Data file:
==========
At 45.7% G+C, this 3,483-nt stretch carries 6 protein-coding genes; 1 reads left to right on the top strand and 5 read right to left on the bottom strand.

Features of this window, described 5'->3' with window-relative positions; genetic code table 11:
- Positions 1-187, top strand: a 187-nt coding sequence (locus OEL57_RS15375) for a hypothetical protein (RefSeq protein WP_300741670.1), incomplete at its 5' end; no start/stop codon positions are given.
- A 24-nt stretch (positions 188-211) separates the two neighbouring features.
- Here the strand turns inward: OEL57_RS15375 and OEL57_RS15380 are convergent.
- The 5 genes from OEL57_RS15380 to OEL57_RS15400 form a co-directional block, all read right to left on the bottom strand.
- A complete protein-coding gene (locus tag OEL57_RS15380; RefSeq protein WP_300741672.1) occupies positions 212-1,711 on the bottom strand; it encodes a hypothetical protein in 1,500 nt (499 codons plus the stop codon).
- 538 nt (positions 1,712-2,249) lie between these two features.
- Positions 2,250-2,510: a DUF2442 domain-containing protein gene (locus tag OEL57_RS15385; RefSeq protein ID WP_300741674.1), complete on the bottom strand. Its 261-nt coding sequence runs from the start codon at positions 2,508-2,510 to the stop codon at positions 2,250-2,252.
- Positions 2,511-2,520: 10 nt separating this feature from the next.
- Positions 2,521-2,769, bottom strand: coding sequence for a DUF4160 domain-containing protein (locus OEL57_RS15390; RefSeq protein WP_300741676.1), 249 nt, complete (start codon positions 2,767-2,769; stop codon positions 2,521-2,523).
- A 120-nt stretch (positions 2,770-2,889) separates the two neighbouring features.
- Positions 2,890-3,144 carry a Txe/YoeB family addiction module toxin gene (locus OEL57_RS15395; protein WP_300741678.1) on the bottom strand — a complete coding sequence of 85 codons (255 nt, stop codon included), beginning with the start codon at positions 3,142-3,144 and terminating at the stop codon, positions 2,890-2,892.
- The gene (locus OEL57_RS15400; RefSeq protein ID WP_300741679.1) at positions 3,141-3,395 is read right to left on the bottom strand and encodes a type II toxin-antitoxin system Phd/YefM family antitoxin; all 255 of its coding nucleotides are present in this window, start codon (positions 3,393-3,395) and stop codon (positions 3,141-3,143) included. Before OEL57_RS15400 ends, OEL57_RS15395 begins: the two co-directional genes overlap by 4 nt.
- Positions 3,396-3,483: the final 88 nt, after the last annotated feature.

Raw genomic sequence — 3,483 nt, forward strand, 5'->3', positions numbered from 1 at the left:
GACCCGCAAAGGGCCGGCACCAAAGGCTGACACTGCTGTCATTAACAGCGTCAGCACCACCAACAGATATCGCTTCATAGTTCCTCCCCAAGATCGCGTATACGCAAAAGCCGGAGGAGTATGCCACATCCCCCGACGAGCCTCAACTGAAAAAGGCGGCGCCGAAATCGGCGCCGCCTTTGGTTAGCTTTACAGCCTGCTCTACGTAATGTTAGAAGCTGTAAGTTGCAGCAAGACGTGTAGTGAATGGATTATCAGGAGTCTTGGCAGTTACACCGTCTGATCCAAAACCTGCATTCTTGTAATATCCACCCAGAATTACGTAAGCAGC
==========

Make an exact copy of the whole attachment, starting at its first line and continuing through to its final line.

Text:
At 45.7% G+C, this 3,483-nt stretch carries 6 protein-coding genes; 1 reads left to right on the top strand and 5 read right to left on the bottom strand.

Features of this window, described 5'->3' with window-relative positions; genetic code table 11:
- Positions 1-187, top strand: a 187-nt coding sequence (locus OEL57_RS15375) for a hypothetical protein (RefSeq protein WP_300741670.1), incomplete at its 5' end; no start/stop codon positions are given.
- A 24-nt stretch (positions 188-211) separates the two neighbouring features.
- Here the strand turns inward: OEL57_RS15375 and OEL57_RS15380 are convergent.
- The 5 genes from OEL57_RS15380 to OEL57_RS15400 form a co-directional block, all read right to left on the bottom strand.
- A complete protein-coding gene (locus tag OEL57_RS15380; RefSeq protein WP_300741672.1) occupies positions 212-1,711 on the bottom strand; it encodes a hypothetical protein in 1,500 nt (499 codons plus the stop codon).
- 538 nt (positions 1,712-2,249) lie between these two features.
- Positions 2,250-2,510: a DUF2442 domain-containing protein gene (locus tag OEL57_RS15385; RefSeq protein ID WP_300741674.1), complete on the bottom strand. Its 261-nt coding sequence runs from the start codon at positions 2,508-2,510 to the stop codon at positions 2,250-2,252.
- Positions 2,511-2,520: 10 nt separating this feature from the next.
- Positions 2,521-2,769, bottom strand: coding sequence for a DUF4160 domain-containing protein (locus OEL57_RS15390; RefSeq protein WP_300741676.1), 249 nt, complete (start codon positions 2,767-2,769; stop codon positions 2,521-2,523).
- A 120-nt stretch (positions 2,770-2,889) separates the two neighbouring features.
- Positions 2,890-3,144 carry a Txe/YoeB family addiction module toxin gene (locus OEL57_RS15395; protein WP_300741678.1) on the bottom strand — a complete coding sequence of 85 codons (255 nt, stop codon included), beginning with the start codon at positions 3,142-3,144 and terminating at the stop codon, positions 2,890-2,892.
- The gene (locus OEL57_RS15400; RefSeq protein ID WP_300741679.1) at positions 3,141-3,395 is read right to left on the bottom strand and encodes a type II toxin-antitoxin system Phd/YefM family antitoxin; all 255 of its coding nucleotides are present in this window, start codon (positions 3,393-3,395) and stop codon (positions 3,141-3,143) included. Before OEL57_RS15400 ends, OEL57_RS15395 begins: the two co-directional genes overlap by 4 nt.
- Positions 3,396-3,483: the final 88 nt, after the last annotated feature.

Raw genomic sequence — 3,483 nt, forward strand, 5'->3', positions numbered from 1 at the left:
GACCCGCAAAGGGCCGGCACCAAAGGCTGACACTGCTGTCATTAACAGCGTCAGCACCACCAACAGATATCGCTTCATAGTTCCTCCCCAAGATCGCGTATACGCAAAAGCCGGAGGAGTATGCCACATCCCCCGACGAGCCTCAACTGAAAAAGGCGGCGCCGAAATCGGCGCCGCCTTTGGTTAGCTTTACAGCCTGCTCTACGTAATGTTAGAAGCTGTAAGTTGCAGCAAGACGTGTAGTGAATGGATTATCAGGAGTCTTGGCAGTTACACCGTCTGATCCAAAACCTGCATTCTTGTAATATCCACCCAGAATTACGTAAGCAGC